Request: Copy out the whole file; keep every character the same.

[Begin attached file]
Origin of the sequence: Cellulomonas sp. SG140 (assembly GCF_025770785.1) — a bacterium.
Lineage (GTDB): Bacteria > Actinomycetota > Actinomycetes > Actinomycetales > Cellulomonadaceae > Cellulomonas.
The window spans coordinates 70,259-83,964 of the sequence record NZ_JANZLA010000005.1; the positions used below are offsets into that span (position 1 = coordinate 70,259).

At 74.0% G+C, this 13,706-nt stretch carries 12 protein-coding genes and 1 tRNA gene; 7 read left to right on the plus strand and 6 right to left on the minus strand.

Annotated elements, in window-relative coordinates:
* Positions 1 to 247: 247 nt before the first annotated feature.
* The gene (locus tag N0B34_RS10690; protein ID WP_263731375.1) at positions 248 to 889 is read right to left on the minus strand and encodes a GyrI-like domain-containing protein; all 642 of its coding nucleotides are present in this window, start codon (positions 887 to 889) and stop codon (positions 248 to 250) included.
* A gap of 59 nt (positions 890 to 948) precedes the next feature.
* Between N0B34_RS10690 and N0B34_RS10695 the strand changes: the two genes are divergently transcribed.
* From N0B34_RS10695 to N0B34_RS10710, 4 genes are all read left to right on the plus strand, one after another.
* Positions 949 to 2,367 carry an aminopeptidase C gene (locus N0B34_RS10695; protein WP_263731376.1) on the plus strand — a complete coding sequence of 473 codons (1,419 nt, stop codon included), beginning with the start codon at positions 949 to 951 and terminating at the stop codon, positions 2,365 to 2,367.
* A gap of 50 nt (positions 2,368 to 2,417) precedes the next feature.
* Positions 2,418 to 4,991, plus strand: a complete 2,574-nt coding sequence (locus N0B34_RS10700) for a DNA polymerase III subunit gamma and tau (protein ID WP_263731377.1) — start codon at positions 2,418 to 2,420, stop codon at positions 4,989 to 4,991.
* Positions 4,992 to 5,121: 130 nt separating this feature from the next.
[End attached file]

Origin of the sequence: Cellulomonas sp. SG140 (assembly GCF_025770785.1) — a bacterium.
Lineage (GTDB): Bacteria > Actinomycetota > Actinomycetes > Actinomycetales > Cellulomonadaceae > Cellulomonas.
The window spans coordinates 70,259-83,964 of the sequence record NZ_JANZLA010000005.1; the positions used below are offsets into that span (position 1 = coordinate 70,259).

At 74.0% G+C, this 13,706-nt stretch carries 12 protein-coding genes and 1 tRNA gene; 7 read left to right on the plus strand and 6 right to left on the minus strand.

Annotated elements, in window-relative coordinates:
* Positions 1 to 247: 247 nt before the first annotated feature.
* The gene (locus tag N0B34_RS10690; protein ID WP_263731375.1) at positions 248 to 889 is read right to left on the minus strand and encodes a GyrI-like domain-containing protein; all 642 of its coding nucleotides are present in this window, start codon (positions 887 to 889) and stop codon (positions 248 to 250) included.
* A gap of 59 nt (positions 890 to 948) precedes the next feature.
* Between N0B34_RS10690 and N0B34_RS10695 the strand changes: the two genes are divergently transcribed.
* From N0B34_RS10695 to N0B34_RS10710, 4 genes are all read left to right on the plus strand, one after another.
* Positions 949 to 2,367 carry an aminopeptidase C gene (locus N0B34_RS10695; protein WP_263731376.1) on the plus strand — a complete coding sequence of 473 codons (1,419 nt, stop codon included), beginning with the start codon at positions 949 to 951 and terminating at the stop codon, positions 2,365 to 2,367.
* A gap of 50 nt (positions 2,368 to 2,417) precedes the next feature.
* Positions 2,418 to 4,991, plus strand: a complete 2,574-nt coding sequence (locus N0B34_RS10700) for a DNA polymerase III subunit gamma and tau (protein ID WP_263731377.1) — start codon at positions 2,418 to 2,420, stop codon at positions 4,989 to 4,991.
* Positions 4,992 to 5,121: 130 nt separating this feature from the next.